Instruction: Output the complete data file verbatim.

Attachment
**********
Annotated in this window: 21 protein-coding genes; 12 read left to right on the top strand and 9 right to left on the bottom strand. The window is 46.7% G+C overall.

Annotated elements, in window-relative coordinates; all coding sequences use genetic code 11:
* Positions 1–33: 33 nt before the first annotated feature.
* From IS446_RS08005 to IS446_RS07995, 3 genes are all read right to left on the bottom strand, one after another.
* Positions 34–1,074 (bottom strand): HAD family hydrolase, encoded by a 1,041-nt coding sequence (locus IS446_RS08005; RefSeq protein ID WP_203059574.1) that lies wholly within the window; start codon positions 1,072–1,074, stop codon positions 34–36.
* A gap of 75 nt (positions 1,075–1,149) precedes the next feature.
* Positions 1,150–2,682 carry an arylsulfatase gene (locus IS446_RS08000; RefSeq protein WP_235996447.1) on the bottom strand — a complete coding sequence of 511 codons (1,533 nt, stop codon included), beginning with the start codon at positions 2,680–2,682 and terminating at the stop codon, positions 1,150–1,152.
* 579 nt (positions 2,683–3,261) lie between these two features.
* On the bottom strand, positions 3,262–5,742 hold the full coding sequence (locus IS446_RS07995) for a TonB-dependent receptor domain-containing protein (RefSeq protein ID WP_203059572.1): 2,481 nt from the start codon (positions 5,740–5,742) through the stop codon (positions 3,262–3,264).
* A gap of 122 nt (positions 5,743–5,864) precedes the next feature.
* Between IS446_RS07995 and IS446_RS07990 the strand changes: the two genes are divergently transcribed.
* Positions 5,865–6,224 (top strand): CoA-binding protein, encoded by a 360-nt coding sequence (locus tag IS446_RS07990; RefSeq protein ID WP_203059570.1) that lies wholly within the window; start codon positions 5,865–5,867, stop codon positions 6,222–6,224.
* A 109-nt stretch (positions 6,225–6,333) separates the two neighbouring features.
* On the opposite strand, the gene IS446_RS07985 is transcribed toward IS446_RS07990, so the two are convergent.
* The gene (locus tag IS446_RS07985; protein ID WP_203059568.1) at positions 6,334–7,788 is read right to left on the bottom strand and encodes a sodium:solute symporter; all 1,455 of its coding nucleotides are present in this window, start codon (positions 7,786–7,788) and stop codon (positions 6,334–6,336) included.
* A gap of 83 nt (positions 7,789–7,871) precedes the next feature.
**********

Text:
Annotated in this window: 21 protein-coding genes; 12 read left to right on the top strand and 9 right to left on the bottom strand. The window is 46.7% G+C overall.

Annotated elements, in window-relative coordinates; all coding sequences use genetic code 11:
* Positions 1–33: 33 nt before the first annotated feature.
* From IS446_RS08005 to IS446_RS07995, 3 genes are all read right to left on the bottom strand, one after another.
* Positions 34–1,074 (bottom strand): HAD family hydrolase, encoded by a 1,041-nt coding sequence (locus IS446_RS08005; RefSeq protein ID WP_203059574.1) that lies wholly within the window; start codon positions 1,072–1,074, stop codon positions 34–36.
* A gap of 75 nt (positions 1,075–1,149) precedes the next feature.
* Positions 1,150–2,682 carry an arylsulfatase gene (locus IS446_RS08000; RefSeq protein WP_235996447.1) on the bottom strand — a complete coding sequence of 511 codons (1,533 nt, stop codon included), beginning with the start codon at positions 2,680–2,682 and terminating at the stop codon, positions 1,150–1,152.
* 579 nt (positions 2,683–3,261) lie between these two features.
* On the bottom strand, positions 3,262–5,742 hold the full coding sequence (locus IS446_RS07995) for a TonB-dependent receptor domain-containing protein (RefSeq protein ID WP_203059572.1): 2,481 nt from the start codon (positions 5,740–5,742) through the stop codon (positions 3,262–3,264).
* A gap of 122 nt (positions 5,743–5,864) precedes the next feature.
* Between IS446_RS07995 and IS446_RS07990 the strand changes: the two genes are divergently transcribed.
* Positions 5,865–6,224 (top strand): CoA-binding protein, encoded by a 360-nt coding sequence (locus tag IS446_RS07990; RefSeq protein ID WP_203059570.1) that lies wholly within the window; start codon positions 5,865–5,867, stop codon positions 6,222–6,224.
* A 109-nt stretch (positions 6,225–6,333) separates the two neighbouring features.
* On the opposite strand, the gene IS446_RS07985 is transcribed toward IS446_RS07990, so the two are convergent.
* The gene (locus tag IS446_RS07985; protein ID WP_203059568.1) at positions 6,334–7,788 is read right to left on the bottom strand and encodes a sodium:solute symporter; all 1,455 of its coding nucleotides are present in this window, start codon (positions 7,786–7,788) and stop codon (positions 6,334–6,336) included.
* A gap of 83 nt (positions 7,789–7,871) precedes the next feature.